An in vitro bioassay for measuring anthelmintic susceptibility in Dirofilaria immitis
Evans, Christopher Charles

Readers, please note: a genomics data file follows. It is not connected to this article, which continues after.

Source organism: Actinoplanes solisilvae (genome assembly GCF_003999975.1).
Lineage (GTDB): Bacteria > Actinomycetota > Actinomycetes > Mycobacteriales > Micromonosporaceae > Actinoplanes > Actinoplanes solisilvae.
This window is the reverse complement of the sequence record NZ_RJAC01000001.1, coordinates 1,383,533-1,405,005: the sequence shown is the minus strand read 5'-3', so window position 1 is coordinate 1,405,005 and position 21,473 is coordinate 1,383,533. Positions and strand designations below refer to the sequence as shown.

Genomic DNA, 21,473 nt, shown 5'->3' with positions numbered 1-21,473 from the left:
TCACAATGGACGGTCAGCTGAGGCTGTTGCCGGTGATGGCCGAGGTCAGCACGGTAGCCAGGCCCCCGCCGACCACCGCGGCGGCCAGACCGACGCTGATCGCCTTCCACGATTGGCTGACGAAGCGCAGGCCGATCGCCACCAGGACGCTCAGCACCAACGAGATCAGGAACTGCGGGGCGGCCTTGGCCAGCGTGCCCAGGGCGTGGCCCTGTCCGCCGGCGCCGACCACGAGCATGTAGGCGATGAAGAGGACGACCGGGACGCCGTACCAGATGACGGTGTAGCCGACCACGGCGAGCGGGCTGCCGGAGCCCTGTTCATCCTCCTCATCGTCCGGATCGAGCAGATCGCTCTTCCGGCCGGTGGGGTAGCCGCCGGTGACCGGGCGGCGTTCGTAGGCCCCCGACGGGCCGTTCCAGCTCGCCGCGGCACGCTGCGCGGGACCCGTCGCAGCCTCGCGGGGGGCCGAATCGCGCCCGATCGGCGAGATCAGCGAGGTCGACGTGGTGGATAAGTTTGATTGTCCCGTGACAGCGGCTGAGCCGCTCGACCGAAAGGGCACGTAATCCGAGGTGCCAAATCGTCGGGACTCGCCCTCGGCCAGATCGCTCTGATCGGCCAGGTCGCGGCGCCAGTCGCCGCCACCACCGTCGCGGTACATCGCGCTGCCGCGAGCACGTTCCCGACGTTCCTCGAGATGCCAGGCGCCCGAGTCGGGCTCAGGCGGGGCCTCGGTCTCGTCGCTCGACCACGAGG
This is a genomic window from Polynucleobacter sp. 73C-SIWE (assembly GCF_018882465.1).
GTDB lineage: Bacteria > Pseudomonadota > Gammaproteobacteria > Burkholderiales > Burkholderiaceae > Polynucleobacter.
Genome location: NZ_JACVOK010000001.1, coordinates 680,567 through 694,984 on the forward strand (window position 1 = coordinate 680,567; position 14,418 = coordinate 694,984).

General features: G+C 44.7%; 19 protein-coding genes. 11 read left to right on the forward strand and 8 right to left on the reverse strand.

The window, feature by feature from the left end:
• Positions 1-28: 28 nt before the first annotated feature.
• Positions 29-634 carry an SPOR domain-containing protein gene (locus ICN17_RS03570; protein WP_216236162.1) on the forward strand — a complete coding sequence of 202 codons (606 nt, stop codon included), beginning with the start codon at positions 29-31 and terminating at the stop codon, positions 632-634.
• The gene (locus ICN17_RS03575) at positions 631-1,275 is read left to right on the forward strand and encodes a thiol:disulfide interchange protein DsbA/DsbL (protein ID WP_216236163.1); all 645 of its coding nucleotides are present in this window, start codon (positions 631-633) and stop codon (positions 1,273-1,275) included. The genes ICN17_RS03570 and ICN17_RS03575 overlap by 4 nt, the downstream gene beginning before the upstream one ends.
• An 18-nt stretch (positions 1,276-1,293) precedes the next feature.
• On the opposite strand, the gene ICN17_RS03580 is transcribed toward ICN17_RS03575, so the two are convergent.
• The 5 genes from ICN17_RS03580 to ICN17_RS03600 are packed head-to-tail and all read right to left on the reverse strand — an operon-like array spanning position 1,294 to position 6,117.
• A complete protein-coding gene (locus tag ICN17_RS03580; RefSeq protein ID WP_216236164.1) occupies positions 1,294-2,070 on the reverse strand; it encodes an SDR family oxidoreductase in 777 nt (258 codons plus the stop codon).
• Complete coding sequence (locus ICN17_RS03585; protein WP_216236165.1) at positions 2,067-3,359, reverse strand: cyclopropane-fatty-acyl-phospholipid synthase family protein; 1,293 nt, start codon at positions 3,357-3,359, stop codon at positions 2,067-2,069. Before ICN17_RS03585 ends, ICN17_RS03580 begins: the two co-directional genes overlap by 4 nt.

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The canine heartworm (Dirofilaria immitis) is a widespread parasitic filarial nematode of veterinary importance. Anthelmintics of the macrocyclic lactone (ML) drug class have been widely and effectively used in chemoprophylaxis, but an increased number of lack of efficacy reports, in which dogs develop mature infection despite consistent preventive dosing, has raised concerns that heartworms are developing resistance. The objective of this study was to optimize an in vitro bioassay for measuring the susceptibility of heartworm populations to ML drugs and, using this assay, to compare the dose-responses of susceptible and suspected-resistant isolates. We developed and used a larval migration inhibition assay (LMIA) in which the ability of third-stage larvae to migrate through a 25-µm sieve following incubation in drug was measured. Fitting the dose-response data from the LMIA to a nonlinear regression model, we observed reproducible results, but found no differences in the IC50 values of susceptible and suspected-resistant isolates.